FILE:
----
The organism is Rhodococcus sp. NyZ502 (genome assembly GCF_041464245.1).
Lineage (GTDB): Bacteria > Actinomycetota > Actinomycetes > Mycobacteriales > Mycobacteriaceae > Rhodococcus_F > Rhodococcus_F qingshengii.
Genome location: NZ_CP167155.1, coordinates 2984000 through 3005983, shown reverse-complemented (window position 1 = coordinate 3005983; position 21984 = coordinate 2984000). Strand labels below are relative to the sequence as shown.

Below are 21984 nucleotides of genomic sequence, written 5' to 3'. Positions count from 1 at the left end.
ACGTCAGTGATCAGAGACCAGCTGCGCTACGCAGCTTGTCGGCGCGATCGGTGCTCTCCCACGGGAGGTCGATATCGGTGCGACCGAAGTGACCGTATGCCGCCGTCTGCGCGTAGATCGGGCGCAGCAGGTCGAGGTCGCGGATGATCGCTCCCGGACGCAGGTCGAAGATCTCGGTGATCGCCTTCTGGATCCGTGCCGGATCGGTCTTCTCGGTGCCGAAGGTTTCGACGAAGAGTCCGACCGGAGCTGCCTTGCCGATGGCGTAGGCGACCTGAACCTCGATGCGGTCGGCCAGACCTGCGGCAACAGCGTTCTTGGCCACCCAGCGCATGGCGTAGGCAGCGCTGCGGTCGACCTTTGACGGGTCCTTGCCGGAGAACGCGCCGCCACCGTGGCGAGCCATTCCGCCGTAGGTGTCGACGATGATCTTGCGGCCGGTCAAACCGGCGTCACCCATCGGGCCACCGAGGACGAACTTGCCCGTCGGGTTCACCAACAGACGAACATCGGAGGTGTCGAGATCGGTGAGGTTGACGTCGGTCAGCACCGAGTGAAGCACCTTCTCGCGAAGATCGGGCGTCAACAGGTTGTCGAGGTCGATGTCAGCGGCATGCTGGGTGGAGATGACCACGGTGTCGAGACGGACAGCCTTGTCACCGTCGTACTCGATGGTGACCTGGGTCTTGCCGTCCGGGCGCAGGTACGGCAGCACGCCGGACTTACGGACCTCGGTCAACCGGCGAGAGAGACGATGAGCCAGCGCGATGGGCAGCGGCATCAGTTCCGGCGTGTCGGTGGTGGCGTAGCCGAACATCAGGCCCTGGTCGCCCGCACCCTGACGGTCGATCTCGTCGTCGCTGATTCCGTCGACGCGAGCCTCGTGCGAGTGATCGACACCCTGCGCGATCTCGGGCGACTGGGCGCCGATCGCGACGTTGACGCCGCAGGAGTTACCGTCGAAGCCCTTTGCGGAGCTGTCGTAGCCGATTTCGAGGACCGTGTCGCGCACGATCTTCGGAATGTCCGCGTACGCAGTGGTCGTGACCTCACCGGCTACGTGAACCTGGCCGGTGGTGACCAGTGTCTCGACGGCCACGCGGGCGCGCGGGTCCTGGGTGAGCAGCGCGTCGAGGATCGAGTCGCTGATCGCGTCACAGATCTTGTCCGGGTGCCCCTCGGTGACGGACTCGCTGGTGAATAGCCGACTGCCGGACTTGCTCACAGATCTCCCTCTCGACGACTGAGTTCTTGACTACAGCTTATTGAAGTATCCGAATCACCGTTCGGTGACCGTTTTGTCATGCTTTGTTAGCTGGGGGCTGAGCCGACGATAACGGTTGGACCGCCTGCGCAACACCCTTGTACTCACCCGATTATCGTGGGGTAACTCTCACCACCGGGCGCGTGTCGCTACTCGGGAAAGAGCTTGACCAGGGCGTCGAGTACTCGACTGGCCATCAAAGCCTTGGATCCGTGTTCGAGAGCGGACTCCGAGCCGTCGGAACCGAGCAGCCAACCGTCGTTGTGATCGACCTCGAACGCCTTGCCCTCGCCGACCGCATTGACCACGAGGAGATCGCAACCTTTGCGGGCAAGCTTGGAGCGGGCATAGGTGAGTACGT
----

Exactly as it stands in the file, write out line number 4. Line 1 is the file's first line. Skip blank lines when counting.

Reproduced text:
Below are 21984 nucleotides of genomic sequence, written 5' to 3'. Positions count from 1 at the left end.